There is a moment when you reach the top step and position your foot for the following stair, only to find that there are no more steps to climb. The place where you imagined the stair would be feels hauntingly empty and, for a moment, you become dislocated in space. Disillusionment hits like a dose of antigravity. It pins you down and stares you jeeringly in the face, characterized only by the things it is not. It is an unwelcome weightlessness, an abrupt absence, a slow diminishing toward the mean. After all, “it is not the blow we suffer from but the tedious repercussive anticlimax of it” (William Faulkner, Absalom, Absalom!).
For the overqualified lot at Stanford, this feeling should sound familiar. Perhaps working at NASA was your dream, but after an unbearably boring summer internship you decided you didn’t want to go down that path anymore. Maybe you dreamt of becoming a concert pianist, and discovered that the hours of practice and isolation didn’t amount to perfection after all. You always hoped to impress your parents, but now when they beam and tell their friends about your bright future, you feel nausea instead of pride. It’s not that you failed, it’s that you saw a dream for what it was, a dream, and you decided to let it go.
The rose-colored glasses come off and you are at Stanford, not Hogwarts. The sky is no longer the limit. Maybe law school, or a startup, but certainly not the ambiguous and magical image you had of success when you came here. The clarity and finitude of failure would be welcome next to the hazy and indomitable weight of disappointment. I’m not talking about the disappointment of stress, or hard work, or bad grades. I’m talking about the disappointment of no longer believing in Santa Claus. Of admitting to yourself that you would rather be an accountant than Cat Woman. I know it sounds childish, but these things hurt.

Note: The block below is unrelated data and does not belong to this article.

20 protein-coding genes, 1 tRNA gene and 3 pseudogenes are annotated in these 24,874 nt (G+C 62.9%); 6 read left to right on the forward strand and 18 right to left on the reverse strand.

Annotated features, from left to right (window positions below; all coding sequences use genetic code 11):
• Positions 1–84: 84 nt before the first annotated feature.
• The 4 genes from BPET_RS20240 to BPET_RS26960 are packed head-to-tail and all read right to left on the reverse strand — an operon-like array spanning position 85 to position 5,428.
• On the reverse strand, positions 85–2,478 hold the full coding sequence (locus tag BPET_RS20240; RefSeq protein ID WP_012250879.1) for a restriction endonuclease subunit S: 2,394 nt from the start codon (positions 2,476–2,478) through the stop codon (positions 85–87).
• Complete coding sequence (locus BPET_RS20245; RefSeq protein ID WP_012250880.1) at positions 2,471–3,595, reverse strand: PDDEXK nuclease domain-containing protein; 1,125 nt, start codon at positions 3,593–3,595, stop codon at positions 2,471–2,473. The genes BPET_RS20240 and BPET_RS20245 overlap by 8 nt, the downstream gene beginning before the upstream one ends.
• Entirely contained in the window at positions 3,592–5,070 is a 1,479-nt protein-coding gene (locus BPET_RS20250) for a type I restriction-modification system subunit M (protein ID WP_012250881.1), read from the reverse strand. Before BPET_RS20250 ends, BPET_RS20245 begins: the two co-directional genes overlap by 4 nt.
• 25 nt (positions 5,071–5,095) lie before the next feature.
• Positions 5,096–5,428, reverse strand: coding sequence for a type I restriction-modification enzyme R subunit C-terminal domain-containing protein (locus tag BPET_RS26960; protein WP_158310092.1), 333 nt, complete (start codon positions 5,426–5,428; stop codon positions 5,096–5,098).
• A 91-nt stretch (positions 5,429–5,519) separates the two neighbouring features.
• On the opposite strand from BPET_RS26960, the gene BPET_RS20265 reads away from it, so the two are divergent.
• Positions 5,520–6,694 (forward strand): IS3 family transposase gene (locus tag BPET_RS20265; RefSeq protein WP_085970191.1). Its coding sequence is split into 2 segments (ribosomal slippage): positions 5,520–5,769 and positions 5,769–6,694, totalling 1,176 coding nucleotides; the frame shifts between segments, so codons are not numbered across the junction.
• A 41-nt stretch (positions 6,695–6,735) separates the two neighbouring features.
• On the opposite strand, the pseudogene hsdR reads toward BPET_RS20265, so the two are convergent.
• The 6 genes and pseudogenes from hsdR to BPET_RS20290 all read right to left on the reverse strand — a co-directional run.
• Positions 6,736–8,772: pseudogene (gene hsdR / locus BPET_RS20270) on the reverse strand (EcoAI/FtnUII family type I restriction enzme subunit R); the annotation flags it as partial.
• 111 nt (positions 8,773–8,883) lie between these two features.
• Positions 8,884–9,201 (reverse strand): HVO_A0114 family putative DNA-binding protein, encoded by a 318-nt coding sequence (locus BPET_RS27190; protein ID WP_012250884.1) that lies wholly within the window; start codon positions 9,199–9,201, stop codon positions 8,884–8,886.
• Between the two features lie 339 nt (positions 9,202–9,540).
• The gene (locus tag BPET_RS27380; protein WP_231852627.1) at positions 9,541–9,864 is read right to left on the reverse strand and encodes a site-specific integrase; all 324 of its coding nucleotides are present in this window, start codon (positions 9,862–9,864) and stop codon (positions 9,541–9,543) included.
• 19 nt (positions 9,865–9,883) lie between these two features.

Failing to reach a goal is nothing compared to the grief of admitting that the goal you set out to accomplish was a fantasy. We all have high expectations for ourselves, but we forget sometimes how high our expectations for the world can be. It brings to mind Captain Ahab in monomaniacal pursuit of a whale onto whom he projects the fantasy of redemption. The reader knows the white whale can’t possibly embody the redemption Ahab needs; Ishmael knows it too. But Ahab can’t bring himself to admit that the world will fall short of his expectations.
When you reach the last stair of your illusory staircase, you have a choice to stay at the top step wailing for someone to build you more stairs, like Ahab. Or you can admit that what you were chasing was a phantom, climb down the stairs, and set off on a new voyage. The only thing that will give you the strength to lick your wounds and start wandering again is the knowledge that just because a career in alchemy didn’t work out, that doesn’t mean that your search for the philosopher’s stone was in vain.
To the dreamers, the disillusioned, the disappointed: keep chasing your white whale, just know when to stop. Don’t let anyone tell you that you wasted your time if you change your mind mid-voyage. Even if you come home empty-handed, there is something you gained, just the same. You are a far better sailor than your critics.
Renée is out sailing. Try to find her at email@example.com.